Challenging times ahead

We are living in challenging and uncertain times. A couple of major political parties seem to be joining hands to try and change the character of our Federal Constitution via a couple of private members’ bills.

Mar 26, 2015

By Anil Netto
We are living in challenging and uncertain times. A couple of major political parties seem to be joining hands to try and change the character of our Federal Constitution via a couple of private members’ bills.

Though it doesn’t look like these bills have the numbers needed for them to pass, the move has left many Malaysians concerned and uneasy.

As the number of arrests of opposition politicians and activists on sedition charges rises, the space for dissenting or differing views appears to be shrinking, and this doesn’t help.

At the same time, the emergence of intolerant ethno-religious sentiment is worrying, as seen most recently by the threats levelled against a radio presenter in reaction to a video on hudud.

But courageous voices have also emerged, notably, the father of the presenter, Professor Dr Mohamad Tajuddin Mohamad Rasdi. He was spot on in identifying the education system as the source of some of the problems we are witnessing today.

“If a simple point of view raised against such an issue as hudud, or even the issue of democracy and clean elections can produce outbursts of ( threats?) of murder, rape and burning people alive, what does it say about our country, its citizens and our leadership? Where did this culture come from?” he wrote in the Malaysian Insider.

He pointed to shortcomings in the education system: “What are we teaching in our secondary schools? More importantly, are our public universities producing people of such culture?”

The public concern, and the media attention on the private members’ bills have neatly diverted the public attention away from the other major issues that were being discussed. The heated debate on the state of the economy and the debt problems faced by the nation, the Federal governent, 1MDB and the hardships facing many ordinary households have been pushed to one side.

Many are bracing themselves for hard times ahead as the GST and the accompanying price hikes and inflationary pressure kick in.

Unfortunately, these issues have slipped off the media radar — at a time when debate is much needed — and instead, the focus has turned to the private members’ bills and the jostling for power.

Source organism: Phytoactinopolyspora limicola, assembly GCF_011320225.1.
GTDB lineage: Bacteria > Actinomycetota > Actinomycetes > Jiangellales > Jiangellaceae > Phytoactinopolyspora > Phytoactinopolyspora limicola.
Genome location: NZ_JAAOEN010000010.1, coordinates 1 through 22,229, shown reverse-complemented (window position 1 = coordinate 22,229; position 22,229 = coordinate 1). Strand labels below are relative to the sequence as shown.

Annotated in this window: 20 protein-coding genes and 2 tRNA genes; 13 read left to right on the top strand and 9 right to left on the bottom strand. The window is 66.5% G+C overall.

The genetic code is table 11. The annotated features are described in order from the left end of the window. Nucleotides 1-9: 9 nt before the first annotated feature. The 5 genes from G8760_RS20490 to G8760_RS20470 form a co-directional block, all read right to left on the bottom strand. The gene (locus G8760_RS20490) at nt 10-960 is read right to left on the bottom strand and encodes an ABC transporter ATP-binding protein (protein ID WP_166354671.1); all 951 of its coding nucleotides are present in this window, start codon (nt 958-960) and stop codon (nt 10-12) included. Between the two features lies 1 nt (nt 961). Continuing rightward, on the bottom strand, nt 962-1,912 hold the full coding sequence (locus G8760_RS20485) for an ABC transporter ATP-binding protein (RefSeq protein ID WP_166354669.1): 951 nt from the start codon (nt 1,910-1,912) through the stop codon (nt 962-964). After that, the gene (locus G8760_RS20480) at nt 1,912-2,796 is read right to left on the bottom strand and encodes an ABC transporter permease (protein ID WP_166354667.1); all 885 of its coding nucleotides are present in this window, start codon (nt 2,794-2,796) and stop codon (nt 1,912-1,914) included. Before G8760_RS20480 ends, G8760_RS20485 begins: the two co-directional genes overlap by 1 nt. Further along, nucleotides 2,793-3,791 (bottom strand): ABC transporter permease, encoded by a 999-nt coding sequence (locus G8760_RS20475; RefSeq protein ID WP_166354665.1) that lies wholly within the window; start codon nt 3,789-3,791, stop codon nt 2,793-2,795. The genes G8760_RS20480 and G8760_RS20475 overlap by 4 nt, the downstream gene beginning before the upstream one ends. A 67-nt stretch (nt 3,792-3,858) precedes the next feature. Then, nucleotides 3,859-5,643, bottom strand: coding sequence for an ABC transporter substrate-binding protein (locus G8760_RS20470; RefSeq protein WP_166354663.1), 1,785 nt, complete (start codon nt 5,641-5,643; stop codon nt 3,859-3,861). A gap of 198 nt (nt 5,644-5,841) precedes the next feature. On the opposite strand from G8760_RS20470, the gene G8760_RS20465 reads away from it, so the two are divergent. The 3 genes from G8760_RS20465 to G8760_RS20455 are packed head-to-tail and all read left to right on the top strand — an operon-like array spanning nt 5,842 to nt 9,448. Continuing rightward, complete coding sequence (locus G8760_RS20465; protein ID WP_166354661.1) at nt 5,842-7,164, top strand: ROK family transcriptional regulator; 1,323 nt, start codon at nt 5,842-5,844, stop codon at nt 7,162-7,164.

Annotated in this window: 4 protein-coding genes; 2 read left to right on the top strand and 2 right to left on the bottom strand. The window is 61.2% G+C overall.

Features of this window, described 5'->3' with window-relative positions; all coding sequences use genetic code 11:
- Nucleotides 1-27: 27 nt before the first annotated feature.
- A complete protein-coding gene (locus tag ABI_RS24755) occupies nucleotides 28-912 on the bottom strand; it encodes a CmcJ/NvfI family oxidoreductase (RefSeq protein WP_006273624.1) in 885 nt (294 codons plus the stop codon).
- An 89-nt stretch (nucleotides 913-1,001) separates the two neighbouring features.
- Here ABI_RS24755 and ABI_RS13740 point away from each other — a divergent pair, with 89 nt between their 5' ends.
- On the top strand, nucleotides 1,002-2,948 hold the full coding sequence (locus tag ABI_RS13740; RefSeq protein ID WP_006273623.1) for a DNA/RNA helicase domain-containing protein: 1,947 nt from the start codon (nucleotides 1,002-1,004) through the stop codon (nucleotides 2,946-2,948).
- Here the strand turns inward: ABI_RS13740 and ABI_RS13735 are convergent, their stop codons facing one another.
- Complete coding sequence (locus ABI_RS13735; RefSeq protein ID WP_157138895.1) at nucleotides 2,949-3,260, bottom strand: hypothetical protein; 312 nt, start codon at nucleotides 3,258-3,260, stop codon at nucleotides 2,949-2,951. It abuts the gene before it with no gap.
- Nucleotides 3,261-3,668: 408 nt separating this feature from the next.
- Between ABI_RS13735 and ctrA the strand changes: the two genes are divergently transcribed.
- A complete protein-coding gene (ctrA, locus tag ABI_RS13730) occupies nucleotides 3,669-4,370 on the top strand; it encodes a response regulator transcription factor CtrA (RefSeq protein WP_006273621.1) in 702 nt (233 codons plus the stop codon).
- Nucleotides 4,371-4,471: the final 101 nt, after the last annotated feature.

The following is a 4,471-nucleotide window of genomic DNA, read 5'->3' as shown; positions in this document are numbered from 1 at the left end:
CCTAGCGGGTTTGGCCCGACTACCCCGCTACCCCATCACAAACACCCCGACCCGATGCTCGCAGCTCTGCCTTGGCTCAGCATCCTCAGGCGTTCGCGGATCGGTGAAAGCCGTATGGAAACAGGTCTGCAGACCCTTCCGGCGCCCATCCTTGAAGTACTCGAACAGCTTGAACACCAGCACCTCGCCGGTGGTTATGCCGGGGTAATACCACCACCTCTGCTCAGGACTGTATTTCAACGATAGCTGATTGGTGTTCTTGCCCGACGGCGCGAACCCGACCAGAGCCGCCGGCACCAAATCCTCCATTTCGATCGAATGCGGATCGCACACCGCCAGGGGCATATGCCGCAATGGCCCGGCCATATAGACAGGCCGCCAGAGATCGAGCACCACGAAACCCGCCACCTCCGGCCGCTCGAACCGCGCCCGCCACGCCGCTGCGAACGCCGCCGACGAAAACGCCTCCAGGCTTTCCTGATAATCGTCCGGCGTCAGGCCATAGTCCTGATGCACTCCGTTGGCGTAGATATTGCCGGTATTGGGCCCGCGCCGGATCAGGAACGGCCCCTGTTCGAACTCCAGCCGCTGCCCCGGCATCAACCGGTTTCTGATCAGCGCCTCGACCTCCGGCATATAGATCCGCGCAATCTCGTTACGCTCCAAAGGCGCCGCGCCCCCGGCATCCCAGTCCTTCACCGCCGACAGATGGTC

Political parties like Pas, especially its conservative president Abdul Hadi Awang, have lost much of the goodwill that they had earned since 2008. They had touted the slogan ‘Pas for All’ to show a more inclusive side to the party. Winning many new friends, they made significant electoral inroads in states like Selangor.

But as the conservatives in the party leadership now try to assert themselves, the ‘Pas for All’ claim sounds increasingly hollow, leaving many voters betrayed, and Pakatan unity in tatters.

The move by the Pas conservatives leaves the more progressive and inclusive voices in the party facing an uphill struggle in the party elections in June, where a titanic battle for the soul of the party can be expected.

Politics aside, all sides should recall a survey by the Merdeka Centre for Opinion Research in July 2014 among voters in the peninsula. The survey found that only 25 per cent of total respondents believe the country is ready for the implementation of hudud laws. A more recent survey in Kelantan found that 84 per cent of voters wanted the government to prioritise the reconstruction of homes destroyed in the recent the floods, while just 7 per cent said the government should prioritise the enactment of hudud laws.

This is why the political parties behind the bills are taking a calculated risk in passing the enactment in Kelantan, and backing the private members’ bills in Parliament. It has left many voters now wondering what lies ahead.

We should not be too dismayed by recent developments. The Merdeka Centre surveys tell us that there is a relatively silent majority of Malaysians out there who have a more inclusive vision for the country.

We should join hands in solidarity with the people of goodwill from all faiths to build a Malaysia that respects basic rights, a nation we can all be proud of.

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